“You absolutely have to check out all information and make sure it’s accurate,” Shepard told the surprised students. She then shared the journalistic maxim “If your mother says she loves you, check it out.”

Hodierne, 36, and a filmmaker, said this was “a prism into how she saw the world.” He recalled that she constantly asked others, “How do you know that?”

Legacy Society bequest

Beyond her presence in the classroom, Shepard demonstrated support for NLP in other ways. In 2012, she brought her talents to a cooperative project with the American Library Association and subsequently traveled to Beirut, Lebanon to explore creating a news literacy training program at several universities in collaboration with the ALA. She also wrote about NLP and media literacy.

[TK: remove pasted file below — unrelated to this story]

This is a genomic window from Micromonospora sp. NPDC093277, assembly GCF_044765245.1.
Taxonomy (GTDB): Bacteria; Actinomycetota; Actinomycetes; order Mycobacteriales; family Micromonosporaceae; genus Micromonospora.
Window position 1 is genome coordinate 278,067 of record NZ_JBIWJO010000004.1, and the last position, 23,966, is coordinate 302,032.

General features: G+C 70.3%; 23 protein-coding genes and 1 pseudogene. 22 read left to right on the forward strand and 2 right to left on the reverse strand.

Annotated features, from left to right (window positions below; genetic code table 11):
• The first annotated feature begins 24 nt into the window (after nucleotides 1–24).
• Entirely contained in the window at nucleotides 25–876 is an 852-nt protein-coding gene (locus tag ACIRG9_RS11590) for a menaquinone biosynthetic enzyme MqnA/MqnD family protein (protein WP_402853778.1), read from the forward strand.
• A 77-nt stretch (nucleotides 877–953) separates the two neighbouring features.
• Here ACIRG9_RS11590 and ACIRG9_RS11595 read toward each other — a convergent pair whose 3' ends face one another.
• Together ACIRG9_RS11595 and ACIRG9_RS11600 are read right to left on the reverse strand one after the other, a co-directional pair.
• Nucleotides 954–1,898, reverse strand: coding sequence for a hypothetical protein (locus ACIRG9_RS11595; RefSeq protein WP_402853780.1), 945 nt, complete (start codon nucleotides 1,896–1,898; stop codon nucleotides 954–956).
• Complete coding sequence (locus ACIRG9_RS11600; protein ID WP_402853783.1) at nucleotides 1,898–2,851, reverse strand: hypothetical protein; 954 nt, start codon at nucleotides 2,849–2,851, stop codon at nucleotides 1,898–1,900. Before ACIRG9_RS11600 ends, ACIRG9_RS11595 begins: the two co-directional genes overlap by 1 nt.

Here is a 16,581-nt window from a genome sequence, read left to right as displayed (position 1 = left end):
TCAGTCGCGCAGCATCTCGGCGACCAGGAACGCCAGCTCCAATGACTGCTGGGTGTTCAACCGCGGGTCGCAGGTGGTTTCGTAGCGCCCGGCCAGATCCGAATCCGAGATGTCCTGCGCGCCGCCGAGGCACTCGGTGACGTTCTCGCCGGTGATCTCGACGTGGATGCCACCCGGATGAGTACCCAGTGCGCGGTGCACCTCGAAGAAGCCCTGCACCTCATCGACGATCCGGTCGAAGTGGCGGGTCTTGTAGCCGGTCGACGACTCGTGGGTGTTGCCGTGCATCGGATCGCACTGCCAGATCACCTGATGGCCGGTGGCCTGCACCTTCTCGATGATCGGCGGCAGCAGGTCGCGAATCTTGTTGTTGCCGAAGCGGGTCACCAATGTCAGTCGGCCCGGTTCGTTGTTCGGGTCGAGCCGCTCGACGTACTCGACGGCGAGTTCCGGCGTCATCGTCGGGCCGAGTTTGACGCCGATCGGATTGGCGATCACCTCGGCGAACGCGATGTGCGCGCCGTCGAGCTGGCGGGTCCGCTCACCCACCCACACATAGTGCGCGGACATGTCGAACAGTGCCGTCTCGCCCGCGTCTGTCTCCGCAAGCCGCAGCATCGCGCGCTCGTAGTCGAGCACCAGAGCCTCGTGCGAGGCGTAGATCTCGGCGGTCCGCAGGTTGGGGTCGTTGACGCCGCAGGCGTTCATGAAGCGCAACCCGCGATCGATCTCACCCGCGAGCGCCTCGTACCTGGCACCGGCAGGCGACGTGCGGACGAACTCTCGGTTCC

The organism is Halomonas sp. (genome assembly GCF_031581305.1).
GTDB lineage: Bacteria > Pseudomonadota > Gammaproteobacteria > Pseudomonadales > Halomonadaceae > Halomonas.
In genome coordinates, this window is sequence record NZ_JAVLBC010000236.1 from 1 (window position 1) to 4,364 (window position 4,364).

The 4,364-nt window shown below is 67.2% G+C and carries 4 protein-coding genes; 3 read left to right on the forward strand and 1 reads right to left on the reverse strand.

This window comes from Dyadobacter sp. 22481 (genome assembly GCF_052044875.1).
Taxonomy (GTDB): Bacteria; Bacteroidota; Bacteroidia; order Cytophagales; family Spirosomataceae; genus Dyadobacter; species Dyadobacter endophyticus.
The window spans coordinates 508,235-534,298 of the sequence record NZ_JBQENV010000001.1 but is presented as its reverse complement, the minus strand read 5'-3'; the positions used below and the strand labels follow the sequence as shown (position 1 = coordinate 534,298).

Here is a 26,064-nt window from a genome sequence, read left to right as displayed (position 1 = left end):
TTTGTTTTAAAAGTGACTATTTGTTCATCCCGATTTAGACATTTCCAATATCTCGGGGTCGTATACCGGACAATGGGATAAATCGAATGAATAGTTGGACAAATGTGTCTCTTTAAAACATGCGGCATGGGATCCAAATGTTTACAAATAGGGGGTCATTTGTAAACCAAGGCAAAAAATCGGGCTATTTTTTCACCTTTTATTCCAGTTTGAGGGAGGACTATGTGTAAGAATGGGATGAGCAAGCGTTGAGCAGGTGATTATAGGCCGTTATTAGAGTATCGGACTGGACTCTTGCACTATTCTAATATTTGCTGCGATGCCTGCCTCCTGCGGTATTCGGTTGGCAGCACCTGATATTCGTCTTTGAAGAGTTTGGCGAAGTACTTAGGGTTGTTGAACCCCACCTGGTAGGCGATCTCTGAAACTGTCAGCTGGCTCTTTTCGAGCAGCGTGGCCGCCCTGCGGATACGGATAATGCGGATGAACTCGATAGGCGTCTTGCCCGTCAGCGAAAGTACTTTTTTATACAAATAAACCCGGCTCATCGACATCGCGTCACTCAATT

Marsden, Shepard’s longtime partner whom she married in 2021, said that her work with NLP was a logical extension of a career focused on journalism and ethics and education. “She always seemed to come back to news literacy,” he said. “She felt very proud of the way [NLP] was growing and expanding.”

In 2014, Shepard became a monthly donor to NLP, a process that continued until her passing — making hers one of the longest-running commitments in the history of the organization. She is recognized as a member of NLP’s Legacy Society as well, after having bequeathed a portion of her estate to the organization.

“Lisa engaged, inspired, and informed scores of educators and students as a passionate advocate for news literacy,” Miller said. “Her generous bequest will now support NLP’s work as the final piece of her meaningful legacy with us.